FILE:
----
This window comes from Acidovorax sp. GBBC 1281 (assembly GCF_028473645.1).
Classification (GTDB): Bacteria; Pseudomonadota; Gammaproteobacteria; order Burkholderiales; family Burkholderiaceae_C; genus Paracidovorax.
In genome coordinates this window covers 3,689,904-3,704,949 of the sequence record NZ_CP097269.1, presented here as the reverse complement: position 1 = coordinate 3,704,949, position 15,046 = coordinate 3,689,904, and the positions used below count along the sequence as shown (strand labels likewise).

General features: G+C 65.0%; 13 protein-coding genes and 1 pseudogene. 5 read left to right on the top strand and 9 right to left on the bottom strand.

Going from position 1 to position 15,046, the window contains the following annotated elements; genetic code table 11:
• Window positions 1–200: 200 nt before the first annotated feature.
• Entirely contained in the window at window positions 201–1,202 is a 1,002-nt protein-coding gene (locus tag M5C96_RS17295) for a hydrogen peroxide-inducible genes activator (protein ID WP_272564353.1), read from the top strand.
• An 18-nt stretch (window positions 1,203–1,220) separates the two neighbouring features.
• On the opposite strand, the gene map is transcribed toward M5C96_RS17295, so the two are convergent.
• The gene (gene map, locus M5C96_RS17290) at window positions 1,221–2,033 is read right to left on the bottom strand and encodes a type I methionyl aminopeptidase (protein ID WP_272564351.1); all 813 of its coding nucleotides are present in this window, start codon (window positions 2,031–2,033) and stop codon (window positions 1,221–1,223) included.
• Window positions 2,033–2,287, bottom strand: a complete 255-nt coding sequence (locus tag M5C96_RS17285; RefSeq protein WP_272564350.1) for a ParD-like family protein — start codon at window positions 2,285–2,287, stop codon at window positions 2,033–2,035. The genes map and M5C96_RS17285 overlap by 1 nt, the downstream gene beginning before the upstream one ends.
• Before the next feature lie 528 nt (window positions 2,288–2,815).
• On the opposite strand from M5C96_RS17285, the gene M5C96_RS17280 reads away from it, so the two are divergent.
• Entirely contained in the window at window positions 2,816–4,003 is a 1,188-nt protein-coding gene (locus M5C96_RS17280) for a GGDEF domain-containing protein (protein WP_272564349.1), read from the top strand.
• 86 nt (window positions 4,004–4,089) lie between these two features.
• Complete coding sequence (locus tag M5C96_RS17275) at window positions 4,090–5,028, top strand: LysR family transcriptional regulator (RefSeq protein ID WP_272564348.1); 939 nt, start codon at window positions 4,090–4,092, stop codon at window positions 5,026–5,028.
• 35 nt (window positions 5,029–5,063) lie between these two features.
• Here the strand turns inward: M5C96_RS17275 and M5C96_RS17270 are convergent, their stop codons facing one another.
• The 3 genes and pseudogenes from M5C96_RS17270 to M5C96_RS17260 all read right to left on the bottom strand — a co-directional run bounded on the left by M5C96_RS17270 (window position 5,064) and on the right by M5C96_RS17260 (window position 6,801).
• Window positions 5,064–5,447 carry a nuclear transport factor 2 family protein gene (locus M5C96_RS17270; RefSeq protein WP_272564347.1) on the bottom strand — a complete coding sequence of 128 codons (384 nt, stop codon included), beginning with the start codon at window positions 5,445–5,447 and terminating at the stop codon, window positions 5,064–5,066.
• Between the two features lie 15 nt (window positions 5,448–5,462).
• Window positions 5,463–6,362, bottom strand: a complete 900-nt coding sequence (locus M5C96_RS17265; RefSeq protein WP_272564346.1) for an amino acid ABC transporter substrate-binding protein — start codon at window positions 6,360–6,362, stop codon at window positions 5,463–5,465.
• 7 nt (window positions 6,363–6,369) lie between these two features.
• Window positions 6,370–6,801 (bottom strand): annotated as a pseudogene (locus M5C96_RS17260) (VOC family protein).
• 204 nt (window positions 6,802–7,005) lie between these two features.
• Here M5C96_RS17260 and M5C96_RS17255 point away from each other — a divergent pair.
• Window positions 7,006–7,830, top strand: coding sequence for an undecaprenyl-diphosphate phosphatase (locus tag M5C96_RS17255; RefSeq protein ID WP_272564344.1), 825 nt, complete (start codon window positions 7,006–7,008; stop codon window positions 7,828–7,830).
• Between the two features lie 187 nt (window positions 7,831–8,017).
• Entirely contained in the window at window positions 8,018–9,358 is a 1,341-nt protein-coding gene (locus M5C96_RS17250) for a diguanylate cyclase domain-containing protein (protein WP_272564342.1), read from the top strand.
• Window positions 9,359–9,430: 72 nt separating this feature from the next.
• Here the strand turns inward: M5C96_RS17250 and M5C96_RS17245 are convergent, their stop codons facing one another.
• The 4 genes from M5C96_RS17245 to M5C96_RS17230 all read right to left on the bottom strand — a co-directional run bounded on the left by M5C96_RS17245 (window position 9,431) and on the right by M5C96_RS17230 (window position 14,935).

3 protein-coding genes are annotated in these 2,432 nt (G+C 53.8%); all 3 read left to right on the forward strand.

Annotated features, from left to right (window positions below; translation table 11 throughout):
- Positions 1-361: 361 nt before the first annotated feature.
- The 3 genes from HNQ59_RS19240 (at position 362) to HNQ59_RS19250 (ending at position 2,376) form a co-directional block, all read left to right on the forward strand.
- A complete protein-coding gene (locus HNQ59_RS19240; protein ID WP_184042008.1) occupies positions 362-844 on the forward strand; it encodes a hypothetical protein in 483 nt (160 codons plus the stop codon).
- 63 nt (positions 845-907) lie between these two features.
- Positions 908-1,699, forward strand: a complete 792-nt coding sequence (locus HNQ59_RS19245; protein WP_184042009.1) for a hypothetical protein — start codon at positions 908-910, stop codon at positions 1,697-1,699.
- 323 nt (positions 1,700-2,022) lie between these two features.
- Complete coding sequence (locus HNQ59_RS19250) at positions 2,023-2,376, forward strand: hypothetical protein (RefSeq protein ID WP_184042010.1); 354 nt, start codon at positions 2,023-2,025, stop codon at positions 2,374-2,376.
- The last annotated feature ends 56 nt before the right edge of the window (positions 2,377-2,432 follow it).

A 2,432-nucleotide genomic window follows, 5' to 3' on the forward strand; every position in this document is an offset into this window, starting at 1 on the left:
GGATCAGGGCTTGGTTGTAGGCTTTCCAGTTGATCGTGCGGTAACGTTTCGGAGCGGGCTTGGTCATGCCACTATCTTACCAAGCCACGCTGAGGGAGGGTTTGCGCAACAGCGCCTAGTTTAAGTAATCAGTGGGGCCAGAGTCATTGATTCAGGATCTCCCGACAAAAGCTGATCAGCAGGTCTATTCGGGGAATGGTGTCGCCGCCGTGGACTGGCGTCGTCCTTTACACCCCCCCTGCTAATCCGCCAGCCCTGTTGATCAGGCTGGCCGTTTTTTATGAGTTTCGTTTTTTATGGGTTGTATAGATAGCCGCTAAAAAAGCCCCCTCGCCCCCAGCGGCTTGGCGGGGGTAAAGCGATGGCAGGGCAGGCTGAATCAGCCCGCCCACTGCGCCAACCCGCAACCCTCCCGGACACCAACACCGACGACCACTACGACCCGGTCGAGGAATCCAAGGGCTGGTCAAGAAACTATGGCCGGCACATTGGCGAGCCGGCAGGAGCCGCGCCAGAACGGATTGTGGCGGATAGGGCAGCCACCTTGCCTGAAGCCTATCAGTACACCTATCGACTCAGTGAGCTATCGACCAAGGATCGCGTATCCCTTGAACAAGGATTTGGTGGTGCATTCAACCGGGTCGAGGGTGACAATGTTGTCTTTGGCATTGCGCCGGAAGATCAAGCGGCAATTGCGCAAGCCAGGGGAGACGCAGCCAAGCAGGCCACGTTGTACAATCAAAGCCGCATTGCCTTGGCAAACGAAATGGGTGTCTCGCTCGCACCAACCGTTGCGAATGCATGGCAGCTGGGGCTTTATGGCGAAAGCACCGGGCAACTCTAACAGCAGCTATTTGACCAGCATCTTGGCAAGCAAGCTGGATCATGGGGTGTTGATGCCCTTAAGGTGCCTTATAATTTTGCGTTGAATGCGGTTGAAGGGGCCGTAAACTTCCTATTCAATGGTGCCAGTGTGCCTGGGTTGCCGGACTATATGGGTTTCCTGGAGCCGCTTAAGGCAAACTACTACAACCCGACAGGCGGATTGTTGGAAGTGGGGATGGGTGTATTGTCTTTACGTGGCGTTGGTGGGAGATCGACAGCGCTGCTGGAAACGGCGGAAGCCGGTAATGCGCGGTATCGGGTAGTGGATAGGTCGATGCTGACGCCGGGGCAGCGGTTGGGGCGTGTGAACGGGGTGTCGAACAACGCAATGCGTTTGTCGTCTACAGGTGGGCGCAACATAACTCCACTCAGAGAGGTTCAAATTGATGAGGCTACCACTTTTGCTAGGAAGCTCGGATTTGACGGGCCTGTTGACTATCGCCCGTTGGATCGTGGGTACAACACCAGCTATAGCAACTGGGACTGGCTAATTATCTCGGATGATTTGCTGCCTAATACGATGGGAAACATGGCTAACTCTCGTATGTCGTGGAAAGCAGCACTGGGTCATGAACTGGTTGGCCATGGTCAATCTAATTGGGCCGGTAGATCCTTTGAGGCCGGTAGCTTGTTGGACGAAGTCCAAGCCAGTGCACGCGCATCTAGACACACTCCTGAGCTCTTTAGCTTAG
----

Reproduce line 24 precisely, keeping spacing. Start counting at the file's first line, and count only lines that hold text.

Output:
• Window positions 6,370–6,801 (bottom strand): annotated as a pseudogene (locus M5C96_RS17260) (VOC family protein).